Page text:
— Amy Bennett Williams, Ft. Myers News-Press (2008-05-24): Tomato pickers celebrate deal with Burger King

Brown is still muttering baseless and murky threats about federal antitrust laws and how participating in the pass-through program could somehow subject growers to lawsuits. (Subjected to lawsuits by whom? Is that supposed to be a prediction or a threat?) So there is still a danger of some very dirty pool and government union-busting here. But the FTGE looks like it’s on the ropes, and their retracting the threat of fines makes it much more likely that individual farm owners will begin participating in the pass-through program again, if nothing else as an incentive for attracting workers away from non-participating farms — an incentive which it costs the farm owners nothing to offer.

In the meantime, the fast-food participants have announced that they will continue to honor the penny-per-pound agreement and pay into the escrow account in case growers change their minds:

McDonald’s and Yum Brands, the world’s biggest fast-food chain and restaurant company, respectively, have agreed to the raise …. Yum, parent company of Taco Bell, Pizza Hut and more, signed on in 2005; McDonald’s in 2007.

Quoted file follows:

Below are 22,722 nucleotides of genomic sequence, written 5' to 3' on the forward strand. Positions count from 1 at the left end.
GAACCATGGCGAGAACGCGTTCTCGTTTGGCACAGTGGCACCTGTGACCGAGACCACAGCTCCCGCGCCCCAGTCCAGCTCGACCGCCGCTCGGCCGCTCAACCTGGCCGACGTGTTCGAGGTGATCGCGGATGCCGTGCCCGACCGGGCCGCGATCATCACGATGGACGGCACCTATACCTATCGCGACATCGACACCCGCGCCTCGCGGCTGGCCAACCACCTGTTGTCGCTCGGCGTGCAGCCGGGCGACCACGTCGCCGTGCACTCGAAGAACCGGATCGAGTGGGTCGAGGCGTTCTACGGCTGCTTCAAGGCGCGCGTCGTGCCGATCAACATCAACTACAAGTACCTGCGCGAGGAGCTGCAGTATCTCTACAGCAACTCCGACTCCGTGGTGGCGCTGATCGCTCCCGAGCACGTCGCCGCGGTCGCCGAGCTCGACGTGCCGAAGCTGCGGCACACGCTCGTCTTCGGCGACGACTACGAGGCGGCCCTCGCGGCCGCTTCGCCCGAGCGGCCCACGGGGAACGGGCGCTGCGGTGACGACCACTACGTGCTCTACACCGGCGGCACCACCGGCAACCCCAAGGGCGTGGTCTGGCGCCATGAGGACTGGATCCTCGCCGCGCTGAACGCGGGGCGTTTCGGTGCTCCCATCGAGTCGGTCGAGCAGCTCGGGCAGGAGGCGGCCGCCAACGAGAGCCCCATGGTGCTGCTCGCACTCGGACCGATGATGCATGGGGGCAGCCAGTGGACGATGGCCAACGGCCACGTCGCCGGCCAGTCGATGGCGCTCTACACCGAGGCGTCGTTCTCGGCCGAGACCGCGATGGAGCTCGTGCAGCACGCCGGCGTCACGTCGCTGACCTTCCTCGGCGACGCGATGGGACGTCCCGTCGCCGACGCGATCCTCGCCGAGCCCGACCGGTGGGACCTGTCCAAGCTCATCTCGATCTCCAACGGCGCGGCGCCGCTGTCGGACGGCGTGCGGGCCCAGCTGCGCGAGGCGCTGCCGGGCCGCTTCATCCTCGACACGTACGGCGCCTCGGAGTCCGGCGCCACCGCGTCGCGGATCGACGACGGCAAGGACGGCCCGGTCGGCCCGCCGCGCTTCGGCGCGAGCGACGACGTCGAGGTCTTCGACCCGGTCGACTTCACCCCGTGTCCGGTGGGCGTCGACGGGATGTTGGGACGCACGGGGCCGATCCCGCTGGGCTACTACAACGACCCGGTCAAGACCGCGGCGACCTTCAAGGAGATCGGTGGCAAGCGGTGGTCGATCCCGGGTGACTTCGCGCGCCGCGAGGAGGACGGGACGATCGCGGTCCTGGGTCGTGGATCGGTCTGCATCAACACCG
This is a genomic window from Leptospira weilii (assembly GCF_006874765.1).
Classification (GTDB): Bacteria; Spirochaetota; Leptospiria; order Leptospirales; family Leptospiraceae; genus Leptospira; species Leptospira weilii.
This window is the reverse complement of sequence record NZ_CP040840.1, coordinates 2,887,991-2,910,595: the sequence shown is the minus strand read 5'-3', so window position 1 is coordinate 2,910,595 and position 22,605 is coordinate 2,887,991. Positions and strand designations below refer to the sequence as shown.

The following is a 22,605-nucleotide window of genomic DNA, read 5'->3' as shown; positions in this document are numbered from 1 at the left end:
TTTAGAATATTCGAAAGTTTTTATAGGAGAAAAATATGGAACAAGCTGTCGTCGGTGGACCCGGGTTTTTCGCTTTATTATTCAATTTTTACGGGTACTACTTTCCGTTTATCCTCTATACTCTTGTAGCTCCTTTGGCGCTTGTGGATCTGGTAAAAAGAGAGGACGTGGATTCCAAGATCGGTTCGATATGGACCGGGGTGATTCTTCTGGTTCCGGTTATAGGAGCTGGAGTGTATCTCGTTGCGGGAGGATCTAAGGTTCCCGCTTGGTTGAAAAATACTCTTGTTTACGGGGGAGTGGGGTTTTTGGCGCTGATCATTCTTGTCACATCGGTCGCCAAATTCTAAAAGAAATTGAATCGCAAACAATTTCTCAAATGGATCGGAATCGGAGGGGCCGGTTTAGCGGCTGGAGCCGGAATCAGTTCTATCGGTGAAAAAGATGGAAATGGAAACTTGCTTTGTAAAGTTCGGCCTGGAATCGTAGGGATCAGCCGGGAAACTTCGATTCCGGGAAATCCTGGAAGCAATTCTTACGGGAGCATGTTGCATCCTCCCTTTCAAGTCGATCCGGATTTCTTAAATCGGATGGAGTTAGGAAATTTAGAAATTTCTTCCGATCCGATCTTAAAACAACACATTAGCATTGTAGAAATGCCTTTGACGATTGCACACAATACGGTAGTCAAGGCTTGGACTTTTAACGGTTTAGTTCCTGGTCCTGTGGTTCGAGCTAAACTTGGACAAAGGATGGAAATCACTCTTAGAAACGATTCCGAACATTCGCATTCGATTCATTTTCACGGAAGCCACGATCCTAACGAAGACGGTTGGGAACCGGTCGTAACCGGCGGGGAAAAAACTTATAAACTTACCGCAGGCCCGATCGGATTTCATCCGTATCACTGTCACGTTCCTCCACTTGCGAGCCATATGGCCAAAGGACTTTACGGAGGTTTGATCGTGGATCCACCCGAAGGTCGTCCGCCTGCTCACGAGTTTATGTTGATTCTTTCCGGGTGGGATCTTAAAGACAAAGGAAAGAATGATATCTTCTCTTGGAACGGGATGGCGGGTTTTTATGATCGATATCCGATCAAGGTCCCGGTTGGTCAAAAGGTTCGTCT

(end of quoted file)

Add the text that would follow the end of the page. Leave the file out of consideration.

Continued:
Workers received the extra money for two seasons, but then the threatened fines from the exchange stalled payouts. Both companies have been honoring the agreement with the raise amount collecting in escrow.

They say they will continue to honor the agreement.

It’s the right thing to do, and we encourage others to follow our lead, said Taco Bell spokesman Rob Poetsch. While we continue to set aside monies for the affected workers, we’re disappointed that the intended recipients are being penalized.

Now that the threat of fines is gone, members and supporters of the Coalition of Immokalee Workers are wondering what it might mean.

If the (threats of fines) are in fact being lifted, that would be good news, said coalition co-founder Lucas Benitez. We hope our agreements with Yum and McDonald’s will be allowed to again function as they had in the past and workers received a fairer wage.

— Amy Bennett Williams, Ft. Myers News-Press (2008-05-23): Tomato growers’ group relents on imposing fine for giving pickers raise

Eric Schlosser, who has been doing some very good work in reporting on the C.I.W.’s struggle, offers an analysis that combines some incredibly muddled history with some admirably clear-sighted analysis of the current position of the C.I.W. within the farmworkers’ struggle:

This may be the most important victory for American farmworkers since passage of California’s Agricultural Labor Relations Act in 1975. That bill heralded a golden age for farm workers. But the state government apparatus it created, the Agricultural Labor Relations Board, got taken over by the growers in the 1980s and watered down the reforms. In Florida, the Coalition has chosen a different path, avoiding government and putting pressure on the corporations at the top of nation’s food chain. The strategy clearly works and can be emulated by other workers in other states. In the absence of a government that cares about the people at the bottom, here’s a way to achieve change.